Norman Hapgood to Woodrow Wilson




Norman Hapgood, new editor of Harper’s Weekly, asks Woodrow Wilson to write something for the publication at his convenience.


Wilson Papers, Library of Congress, Library of Congress, Washington, District of Columbia


office of the president

My dear Mr. President

I believe Colonel House has told you that I am about to go back to journalism, as editor of Harper’s Weekly. I am anxious to have the paper become as active and popular as possible in the really progressive movements of the day. Of course, the best possible way of putting such a stamp on the paper, would be to publish something by you, but I am afraid the chance of your having anything on hand that you would be willing to have us use, is very slight. Possibly, however, if your rush lets up at all, you may be able to make a suggestion from time to time about desirable points for us to emphasize. I need hardly say that any assistance from you will be of the greatest value, and will be deeply appreciated.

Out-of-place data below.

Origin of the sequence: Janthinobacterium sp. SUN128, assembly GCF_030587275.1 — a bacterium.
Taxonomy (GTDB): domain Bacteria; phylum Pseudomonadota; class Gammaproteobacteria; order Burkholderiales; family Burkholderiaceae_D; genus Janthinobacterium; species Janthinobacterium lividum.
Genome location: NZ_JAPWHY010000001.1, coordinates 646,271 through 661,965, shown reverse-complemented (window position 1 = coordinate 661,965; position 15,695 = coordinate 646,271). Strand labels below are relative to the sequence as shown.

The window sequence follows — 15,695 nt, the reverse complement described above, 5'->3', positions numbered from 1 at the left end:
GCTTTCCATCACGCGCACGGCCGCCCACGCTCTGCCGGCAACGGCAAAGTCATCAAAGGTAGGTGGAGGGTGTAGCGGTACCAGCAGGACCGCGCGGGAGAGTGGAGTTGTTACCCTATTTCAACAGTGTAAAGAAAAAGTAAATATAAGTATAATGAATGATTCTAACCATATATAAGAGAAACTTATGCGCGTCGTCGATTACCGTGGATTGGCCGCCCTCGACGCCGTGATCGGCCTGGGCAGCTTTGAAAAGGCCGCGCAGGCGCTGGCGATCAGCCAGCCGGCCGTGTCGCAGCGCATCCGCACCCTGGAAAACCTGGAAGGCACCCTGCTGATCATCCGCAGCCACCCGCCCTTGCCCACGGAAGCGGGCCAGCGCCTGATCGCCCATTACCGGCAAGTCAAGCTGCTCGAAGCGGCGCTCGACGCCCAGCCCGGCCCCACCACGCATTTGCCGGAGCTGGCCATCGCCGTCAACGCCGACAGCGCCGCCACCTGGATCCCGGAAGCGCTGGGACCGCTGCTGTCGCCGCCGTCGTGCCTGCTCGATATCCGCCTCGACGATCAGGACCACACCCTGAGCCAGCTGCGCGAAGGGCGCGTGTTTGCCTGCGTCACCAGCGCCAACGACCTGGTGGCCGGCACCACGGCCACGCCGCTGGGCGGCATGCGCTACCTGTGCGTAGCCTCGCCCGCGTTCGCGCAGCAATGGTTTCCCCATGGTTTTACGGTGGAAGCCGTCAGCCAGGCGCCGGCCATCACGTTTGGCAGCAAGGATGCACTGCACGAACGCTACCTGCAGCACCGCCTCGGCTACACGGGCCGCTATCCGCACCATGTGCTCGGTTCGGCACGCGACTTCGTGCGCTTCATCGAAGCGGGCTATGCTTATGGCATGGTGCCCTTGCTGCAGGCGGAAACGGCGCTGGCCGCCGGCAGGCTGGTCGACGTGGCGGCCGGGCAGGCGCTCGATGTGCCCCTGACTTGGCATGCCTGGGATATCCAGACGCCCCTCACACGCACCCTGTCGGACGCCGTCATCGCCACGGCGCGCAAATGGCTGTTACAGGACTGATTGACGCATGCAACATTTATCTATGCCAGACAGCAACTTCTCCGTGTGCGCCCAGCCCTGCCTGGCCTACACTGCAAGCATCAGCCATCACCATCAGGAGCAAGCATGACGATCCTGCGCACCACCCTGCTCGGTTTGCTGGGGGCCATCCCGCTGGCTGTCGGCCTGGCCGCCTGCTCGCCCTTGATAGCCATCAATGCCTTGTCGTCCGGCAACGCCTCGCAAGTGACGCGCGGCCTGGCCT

I am sure that the enlightened public opinion of this country is most enthusiastically pleased with what you have been doing.

With very best wishes,
Yours very sincerely,
Norman Hapgood

Honorable Woodrow Wilson,
White House,
Washington, DC

Original Format





Hapgood, Norman, 1868-1937, “Norman Hapgood to Woodrow Wilson,” 1913 May 20, WWP17771, First Year Wilson Papers, Woodrow Wilson Presidential Library & Museum, Staunton, Virginia.